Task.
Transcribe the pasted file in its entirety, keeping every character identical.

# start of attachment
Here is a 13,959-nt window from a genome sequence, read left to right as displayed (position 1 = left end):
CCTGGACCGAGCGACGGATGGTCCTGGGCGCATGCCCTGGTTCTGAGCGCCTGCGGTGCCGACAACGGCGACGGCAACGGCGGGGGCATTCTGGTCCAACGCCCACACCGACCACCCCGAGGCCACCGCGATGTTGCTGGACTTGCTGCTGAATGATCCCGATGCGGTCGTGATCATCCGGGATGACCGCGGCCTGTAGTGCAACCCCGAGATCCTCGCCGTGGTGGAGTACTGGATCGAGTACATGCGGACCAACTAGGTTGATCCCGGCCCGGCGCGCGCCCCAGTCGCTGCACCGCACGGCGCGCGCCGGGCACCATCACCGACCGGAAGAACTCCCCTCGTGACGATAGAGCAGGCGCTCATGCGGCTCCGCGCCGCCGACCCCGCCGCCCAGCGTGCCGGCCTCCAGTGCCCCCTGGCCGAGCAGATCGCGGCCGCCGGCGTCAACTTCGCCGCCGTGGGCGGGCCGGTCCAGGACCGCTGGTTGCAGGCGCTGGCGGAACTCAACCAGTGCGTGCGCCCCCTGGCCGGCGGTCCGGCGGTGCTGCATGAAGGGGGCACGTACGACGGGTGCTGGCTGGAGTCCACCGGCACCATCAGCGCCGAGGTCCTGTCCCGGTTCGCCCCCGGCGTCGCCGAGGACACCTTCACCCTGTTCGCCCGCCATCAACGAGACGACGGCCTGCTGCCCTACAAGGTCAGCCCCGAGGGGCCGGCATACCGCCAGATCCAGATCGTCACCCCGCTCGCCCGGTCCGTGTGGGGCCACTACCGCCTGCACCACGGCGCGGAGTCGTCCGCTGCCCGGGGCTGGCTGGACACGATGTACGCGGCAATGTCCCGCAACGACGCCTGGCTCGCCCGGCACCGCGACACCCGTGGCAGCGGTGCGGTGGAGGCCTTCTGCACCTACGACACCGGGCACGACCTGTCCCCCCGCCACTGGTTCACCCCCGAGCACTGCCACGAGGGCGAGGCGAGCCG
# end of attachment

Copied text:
Here is a 13,959-nt window from a genome sequence, read left to right as displayed (position 1 = left end):
CCTGGACCGAGCGACGGATGGTCCTGGGCGCATGCCCTGGTTCTGAGCGCCTGCGGTGCCGACAACGGCGACGGCAACGGCGGGGGCATTCTGGTCCAACGCCCACACCGACCACCCCGAGGCCACCGCGATGTTGCTGGACTTGCTGCTGAATGATCCCGATGCGGTCGTGATCATCCGGGATGACCGCGGCCTGTAGTGCAACCCCGAGATCCTCGCCGTGGTGGAGTACTGGATCGAGTACATGCGGACCAACTAGGTTGATCCCGGCCCGGCGCGCGCCCCAGTCGCTGCACCGCACGGCGCGCGCCGGGCACCATCACCGACCGGAAGAACTCCCCTCGTGACGATAGAGCAGGCGCTCATGCGGCTCCGCGCCGCCGACCCCGCCGCCCAGCGTGCCGGCCTCCAGTGCCCCCTGGCCGAGCAGATCGCGGCCGCCGGCGTCAACTTCGCCGCCGTGGGCGGGCCGGTCCAGGACCGCTGGTTGCAGGCGCTGGCGGAACTCAACCAGTGCGTGCGCCCCCTGGCCGGCGGTCCGGCGGTGCTGCATGAAGGGGGCACGTACGACGGGTGCTGGCTGGAGTCCACCGGCACCATCAGCGCCGAGGTCCTGTCCCGGTTCGCCCCCGGCGTCGCCGAGGACACCTTCACCCTGTTCGCCCGCCATCAACGAGACGACGGCCTGCTGCCCTACAAGGTCAGCCCCGAGGGGCCGGCATACCGCCAGATCCAGATCGTCACCCCGCTCGCCCGGTCCGTGTGGGGCCACTACCGCCTGCACCACGGCGCGGAGTCGTCCGCTGCCCGGGGCTGGCTGGACACGATGTACGCGGCAATGTCCCGCAACGACGCCTGGCTCGCCCGGCACCGCGACACCCGTGGCAGCGGTGCGGTGGAGGCCTTCTGCACCTACGACACCGGGCACGACCTGTCCCCCCGCCACTGGTTCACCCCCGAGCACTGCCACGAGGGCGAGGCGAGCCG